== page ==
More sportwatch accurracy

I recently posted my findings with my ex Garmin Fenix 2 compared to my friends Suunto Ambit 3 which was quite shocking.

Recently I was using the TomTom Multisport + on the same route and here is a screenshot of the accurracy from that watch.

TomTom-MultisportvsAmbit3I

I didnt bother comparing it to the Fenix 2 as it was too bad to compare.
But I must say it looks pretty well compared to the Ambit 3. None of them are quite perfect, but I think I’d give the TomTom a win here.

 

 

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Hello world!

First real post.. 😉 Will go ahead and move my posts from my previous blog.. :-O

So watch below for some historic..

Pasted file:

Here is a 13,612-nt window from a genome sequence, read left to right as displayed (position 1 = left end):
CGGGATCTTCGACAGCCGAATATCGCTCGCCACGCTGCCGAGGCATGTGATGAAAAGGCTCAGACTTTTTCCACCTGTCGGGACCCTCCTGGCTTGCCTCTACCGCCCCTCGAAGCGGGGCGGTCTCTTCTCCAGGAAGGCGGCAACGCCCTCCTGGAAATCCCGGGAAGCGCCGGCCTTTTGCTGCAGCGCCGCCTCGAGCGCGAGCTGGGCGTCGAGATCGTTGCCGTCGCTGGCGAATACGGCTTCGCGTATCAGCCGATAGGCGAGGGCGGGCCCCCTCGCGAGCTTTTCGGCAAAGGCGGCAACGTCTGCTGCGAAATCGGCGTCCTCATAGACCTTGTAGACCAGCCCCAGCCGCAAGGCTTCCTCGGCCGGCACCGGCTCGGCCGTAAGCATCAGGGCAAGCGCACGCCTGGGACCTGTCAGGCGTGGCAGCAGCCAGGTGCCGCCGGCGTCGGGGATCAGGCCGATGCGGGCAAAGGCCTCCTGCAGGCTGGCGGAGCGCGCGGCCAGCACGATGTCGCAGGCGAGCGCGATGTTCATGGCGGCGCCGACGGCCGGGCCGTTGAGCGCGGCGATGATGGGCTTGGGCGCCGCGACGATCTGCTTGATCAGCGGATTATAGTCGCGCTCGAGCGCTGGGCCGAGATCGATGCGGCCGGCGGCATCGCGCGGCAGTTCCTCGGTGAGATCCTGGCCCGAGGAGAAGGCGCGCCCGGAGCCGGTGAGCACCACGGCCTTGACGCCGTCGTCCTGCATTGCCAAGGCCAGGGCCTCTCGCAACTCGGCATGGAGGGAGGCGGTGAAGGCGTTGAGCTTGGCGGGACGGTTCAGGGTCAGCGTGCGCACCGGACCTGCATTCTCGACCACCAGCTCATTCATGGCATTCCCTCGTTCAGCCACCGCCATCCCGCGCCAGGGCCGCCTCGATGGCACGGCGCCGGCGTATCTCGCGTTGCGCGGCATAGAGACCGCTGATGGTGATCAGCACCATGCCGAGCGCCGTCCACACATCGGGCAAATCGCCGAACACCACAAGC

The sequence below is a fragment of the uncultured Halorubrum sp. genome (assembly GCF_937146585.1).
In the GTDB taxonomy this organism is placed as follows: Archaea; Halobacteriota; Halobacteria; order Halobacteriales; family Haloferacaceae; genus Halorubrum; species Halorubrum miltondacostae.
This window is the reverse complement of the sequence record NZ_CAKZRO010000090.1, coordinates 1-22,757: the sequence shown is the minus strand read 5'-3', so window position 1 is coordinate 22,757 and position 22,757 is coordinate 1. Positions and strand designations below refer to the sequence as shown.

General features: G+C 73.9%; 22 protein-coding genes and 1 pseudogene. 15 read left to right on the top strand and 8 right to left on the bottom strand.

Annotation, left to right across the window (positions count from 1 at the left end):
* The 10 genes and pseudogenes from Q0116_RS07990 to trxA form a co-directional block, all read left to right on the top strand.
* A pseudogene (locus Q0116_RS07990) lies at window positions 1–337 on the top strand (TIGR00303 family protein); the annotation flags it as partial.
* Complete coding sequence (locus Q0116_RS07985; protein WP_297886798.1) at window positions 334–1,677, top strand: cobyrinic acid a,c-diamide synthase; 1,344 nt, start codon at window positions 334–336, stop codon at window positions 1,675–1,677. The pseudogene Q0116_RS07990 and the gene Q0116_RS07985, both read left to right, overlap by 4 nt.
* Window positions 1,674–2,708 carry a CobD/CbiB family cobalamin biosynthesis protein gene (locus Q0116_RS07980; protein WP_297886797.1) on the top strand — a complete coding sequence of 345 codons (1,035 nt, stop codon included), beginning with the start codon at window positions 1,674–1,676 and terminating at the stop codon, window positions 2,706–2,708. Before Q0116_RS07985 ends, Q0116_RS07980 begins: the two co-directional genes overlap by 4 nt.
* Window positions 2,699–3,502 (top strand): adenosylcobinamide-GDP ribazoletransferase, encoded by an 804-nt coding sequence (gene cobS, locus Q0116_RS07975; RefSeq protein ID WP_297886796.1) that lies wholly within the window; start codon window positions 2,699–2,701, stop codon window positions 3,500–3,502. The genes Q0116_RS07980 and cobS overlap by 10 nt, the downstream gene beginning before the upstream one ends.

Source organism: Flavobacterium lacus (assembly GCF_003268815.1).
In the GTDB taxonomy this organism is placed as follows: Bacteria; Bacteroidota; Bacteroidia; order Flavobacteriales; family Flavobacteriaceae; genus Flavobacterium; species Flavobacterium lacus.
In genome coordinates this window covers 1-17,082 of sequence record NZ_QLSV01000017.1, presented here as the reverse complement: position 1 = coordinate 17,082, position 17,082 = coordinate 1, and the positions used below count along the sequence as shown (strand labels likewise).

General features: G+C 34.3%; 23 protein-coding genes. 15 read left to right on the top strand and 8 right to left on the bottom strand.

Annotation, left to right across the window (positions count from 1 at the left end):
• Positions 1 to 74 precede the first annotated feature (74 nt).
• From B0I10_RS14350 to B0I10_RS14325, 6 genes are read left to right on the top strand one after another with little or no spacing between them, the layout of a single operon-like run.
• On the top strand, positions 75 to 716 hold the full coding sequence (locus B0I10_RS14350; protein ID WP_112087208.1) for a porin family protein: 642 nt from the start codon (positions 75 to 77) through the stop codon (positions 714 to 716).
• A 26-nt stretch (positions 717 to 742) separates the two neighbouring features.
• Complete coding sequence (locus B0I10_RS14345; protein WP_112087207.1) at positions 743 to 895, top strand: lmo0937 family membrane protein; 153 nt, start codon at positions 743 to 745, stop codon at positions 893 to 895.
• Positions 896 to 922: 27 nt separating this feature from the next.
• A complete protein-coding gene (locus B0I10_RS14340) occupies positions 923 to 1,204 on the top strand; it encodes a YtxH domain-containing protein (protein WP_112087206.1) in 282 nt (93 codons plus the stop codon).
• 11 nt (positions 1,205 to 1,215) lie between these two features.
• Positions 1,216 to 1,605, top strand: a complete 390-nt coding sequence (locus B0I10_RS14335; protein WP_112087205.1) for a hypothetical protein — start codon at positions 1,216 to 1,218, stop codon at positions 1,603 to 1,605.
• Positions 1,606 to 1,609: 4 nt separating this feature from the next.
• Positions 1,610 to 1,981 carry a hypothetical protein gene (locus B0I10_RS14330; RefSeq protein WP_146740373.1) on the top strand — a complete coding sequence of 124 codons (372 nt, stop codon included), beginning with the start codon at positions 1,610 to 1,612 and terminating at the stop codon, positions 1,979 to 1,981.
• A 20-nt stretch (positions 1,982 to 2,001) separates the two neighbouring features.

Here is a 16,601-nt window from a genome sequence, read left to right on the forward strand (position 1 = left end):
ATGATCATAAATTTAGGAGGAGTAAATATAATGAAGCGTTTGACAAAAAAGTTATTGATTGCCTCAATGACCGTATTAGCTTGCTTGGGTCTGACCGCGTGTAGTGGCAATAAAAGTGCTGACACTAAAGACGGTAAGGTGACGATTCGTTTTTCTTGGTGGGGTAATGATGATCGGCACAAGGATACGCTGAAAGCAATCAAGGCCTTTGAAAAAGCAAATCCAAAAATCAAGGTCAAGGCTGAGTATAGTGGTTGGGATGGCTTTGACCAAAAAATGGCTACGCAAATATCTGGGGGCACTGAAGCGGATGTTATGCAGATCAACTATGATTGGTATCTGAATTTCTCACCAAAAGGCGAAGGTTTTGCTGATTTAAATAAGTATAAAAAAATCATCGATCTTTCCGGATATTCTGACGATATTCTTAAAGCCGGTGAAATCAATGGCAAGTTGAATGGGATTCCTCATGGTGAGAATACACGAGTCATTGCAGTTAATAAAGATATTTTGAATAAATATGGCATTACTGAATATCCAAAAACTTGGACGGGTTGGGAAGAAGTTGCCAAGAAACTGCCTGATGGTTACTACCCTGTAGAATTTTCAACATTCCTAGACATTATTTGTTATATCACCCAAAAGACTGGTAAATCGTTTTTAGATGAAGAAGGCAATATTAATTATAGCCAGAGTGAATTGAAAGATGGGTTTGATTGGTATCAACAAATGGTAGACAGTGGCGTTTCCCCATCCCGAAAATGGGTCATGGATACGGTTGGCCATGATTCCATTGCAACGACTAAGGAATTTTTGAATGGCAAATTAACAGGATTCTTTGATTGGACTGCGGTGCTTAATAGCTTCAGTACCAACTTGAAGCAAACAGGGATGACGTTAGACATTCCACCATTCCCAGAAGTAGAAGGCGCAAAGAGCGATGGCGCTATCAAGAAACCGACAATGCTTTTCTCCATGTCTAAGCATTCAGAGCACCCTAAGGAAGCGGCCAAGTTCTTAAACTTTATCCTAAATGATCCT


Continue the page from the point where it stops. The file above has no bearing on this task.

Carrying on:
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TomTom Multisport +

​[This post was moved from my previous blog]

So, while waiting for my preordered Garmin Fenix 3 which I believe is the activity watch best suited for my workout AND gadgety needs, I am testing this TomTom. I wanted to test a TomTom just to try something completely different from the Garmin I am used to.

tomtom-multisport.jpg

I must first admit I havent used it very much yet, but I still have some first impressions about it. The first thing I noticed when picking it up was the plastic feel of it. It is a 2000 NOK watch and it is really PLASTIC. And with that it is a little doomed to be just a sportwatch – not something I would use every day. It might be me just shipping away my Fenix 2 which was made partly by metal and felt more like a proper watch. But still… I would not use this every day.

Using this in an activity is ok, though. The screen is easy to read and it gets is GPS fix impressively quick. And talking about GPS, it seems very accurate in great contrast to the Fenix 2. It actually recorded my usual workout the same distance twice – something the Fenix 2 never did.